A little mental arithmetic on Saturday night left me wondering why Tasmania has 5 federal seats in the lower house. There are 150 seats in the lower house, as we all now know. The Australian Bureau of Statistics site trumpets Australia’s population as 22.4 million. So there should be about one seat per 150,000 people. Tasmania’s population was 505,000 at the end of 2009. Therefore Tasmania has less than 3.4 quotas, and since quotas are, quite rationally, rounded to the nearest integer, Tasmania should have 3 seats in the lower house.
The reason that Tasmania has 5 seats is because the Australian Constitution guarantees each state at least 5 seats in the House of Representatives. I didn’t know that until I went to the Australian Electoral Commission’s website to find out what is going on. But the implication for this election is obvious. The five seats in Tasmania are all in the Labour-Green column. If the seats were allocated purely on the basis of population then NSW and WA would each have another seat. WA has only 3 Labour seats out of 15.
This constitutional gerrymander may well keep the Conservatives out of power in this pivotal election. This distortion should be brought to the people’s attention and rectified in a referendum. None of the other states are in any danger of falling below the 5 seat floor. South Australia, the next lowest, has 11 seats.
If we did change the constitution on this matter, then we should get rid of the relationship between states and federal electorates. What have the state boundaries to do with Federal lower house seat boundaries? For example, Queanbeyan, a town in NSW, is much closer to the centre of Canberra than many of the ACT’s outer suburbs. Most of the Kimberley in WA is much closer to Darwin than to Perth.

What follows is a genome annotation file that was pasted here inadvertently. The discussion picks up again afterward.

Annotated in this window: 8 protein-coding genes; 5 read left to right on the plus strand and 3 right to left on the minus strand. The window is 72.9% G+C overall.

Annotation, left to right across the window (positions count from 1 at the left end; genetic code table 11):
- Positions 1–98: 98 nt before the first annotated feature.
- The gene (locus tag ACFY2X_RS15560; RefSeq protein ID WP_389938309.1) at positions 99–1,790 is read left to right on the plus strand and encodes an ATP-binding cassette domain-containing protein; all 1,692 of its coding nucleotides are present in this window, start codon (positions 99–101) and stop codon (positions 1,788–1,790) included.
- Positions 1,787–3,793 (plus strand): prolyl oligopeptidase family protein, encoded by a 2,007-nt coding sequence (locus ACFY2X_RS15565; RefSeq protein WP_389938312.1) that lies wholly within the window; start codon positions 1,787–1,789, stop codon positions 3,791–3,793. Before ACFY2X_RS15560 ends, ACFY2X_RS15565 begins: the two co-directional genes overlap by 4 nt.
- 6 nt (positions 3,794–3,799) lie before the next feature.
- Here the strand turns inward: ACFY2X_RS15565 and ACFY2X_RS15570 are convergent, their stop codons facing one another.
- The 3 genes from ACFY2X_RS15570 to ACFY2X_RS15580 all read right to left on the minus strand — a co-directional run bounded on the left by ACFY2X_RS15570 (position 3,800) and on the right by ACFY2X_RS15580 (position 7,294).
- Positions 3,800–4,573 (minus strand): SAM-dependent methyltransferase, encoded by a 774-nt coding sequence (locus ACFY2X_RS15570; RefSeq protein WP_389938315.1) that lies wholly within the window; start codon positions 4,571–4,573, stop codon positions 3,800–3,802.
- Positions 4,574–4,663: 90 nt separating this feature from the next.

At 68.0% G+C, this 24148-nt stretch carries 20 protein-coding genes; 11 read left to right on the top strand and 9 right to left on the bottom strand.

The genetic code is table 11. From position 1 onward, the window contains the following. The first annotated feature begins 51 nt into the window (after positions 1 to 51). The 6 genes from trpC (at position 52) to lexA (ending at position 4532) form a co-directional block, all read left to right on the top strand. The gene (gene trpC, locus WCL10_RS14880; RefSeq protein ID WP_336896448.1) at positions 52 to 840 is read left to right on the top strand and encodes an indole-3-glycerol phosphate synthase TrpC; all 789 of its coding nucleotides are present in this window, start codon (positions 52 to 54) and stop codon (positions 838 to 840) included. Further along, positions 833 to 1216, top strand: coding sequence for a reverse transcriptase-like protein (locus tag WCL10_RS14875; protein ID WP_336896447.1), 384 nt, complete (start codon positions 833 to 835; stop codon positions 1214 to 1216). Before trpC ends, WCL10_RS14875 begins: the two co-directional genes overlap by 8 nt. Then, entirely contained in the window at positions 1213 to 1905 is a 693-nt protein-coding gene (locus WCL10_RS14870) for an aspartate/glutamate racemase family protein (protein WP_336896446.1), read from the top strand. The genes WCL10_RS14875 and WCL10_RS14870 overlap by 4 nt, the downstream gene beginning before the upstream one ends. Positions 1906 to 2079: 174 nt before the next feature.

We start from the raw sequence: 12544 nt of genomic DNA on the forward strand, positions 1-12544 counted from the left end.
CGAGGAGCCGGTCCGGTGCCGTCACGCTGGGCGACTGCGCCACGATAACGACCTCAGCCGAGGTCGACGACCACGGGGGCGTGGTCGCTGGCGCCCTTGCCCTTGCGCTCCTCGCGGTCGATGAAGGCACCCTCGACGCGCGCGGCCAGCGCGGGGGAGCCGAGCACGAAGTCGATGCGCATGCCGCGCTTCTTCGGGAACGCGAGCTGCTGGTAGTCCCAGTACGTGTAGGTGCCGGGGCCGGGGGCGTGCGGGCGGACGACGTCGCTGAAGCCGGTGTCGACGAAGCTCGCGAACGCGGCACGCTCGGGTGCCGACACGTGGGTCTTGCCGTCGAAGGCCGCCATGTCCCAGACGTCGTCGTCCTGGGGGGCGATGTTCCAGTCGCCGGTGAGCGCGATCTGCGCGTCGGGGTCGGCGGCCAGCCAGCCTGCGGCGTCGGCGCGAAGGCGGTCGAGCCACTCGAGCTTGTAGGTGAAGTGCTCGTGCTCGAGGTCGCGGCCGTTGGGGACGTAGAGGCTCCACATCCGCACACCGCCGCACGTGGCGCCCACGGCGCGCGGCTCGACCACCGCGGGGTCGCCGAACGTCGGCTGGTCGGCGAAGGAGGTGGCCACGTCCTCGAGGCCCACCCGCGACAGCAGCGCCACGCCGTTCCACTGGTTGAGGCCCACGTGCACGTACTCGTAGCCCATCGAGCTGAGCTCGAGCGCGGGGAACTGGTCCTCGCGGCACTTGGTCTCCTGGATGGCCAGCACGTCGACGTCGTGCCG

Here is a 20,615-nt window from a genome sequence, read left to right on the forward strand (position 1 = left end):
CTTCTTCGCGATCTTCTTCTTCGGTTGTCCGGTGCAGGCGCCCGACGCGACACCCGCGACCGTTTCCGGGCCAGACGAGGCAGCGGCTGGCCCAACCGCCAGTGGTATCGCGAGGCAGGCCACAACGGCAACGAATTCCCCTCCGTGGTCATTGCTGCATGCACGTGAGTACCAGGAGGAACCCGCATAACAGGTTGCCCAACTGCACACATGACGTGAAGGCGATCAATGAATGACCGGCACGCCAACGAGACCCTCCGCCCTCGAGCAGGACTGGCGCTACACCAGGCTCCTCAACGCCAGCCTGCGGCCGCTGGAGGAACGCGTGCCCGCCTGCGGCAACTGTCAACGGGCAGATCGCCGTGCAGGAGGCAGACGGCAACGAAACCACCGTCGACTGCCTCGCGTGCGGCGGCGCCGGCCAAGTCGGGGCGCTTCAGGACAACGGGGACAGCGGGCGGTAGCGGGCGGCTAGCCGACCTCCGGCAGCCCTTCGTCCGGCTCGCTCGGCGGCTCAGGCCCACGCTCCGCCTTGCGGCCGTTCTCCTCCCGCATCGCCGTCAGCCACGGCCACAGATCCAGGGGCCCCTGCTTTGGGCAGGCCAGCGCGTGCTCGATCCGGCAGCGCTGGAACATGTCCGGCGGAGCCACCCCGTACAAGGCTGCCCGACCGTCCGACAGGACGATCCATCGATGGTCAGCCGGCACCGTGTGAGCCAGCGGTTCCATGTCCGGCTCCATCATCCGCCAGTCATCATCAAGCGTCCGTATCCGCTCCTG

On the matter of close elections, my vote could still decide the outcome of the whole thing. I live in the electorate of Hasluck in WA. Ken Wyatt (Lib) leads Sharyn Jackson (Lab) by only 300 votes and the gap is narrowing. I am proud that the first indigenous member of the lower house may be elected in Hasluck. Not by me though. When I went into the polling booth my green paper showed 7 candidates for the lower house. One was from the Global Warming Skeptics party, so I knew straight away who to put last. Unfortunately, the Liberal Party itself is a party of global warming skeptics so I reluctantly had to put Mr Wyatt near the bottom too.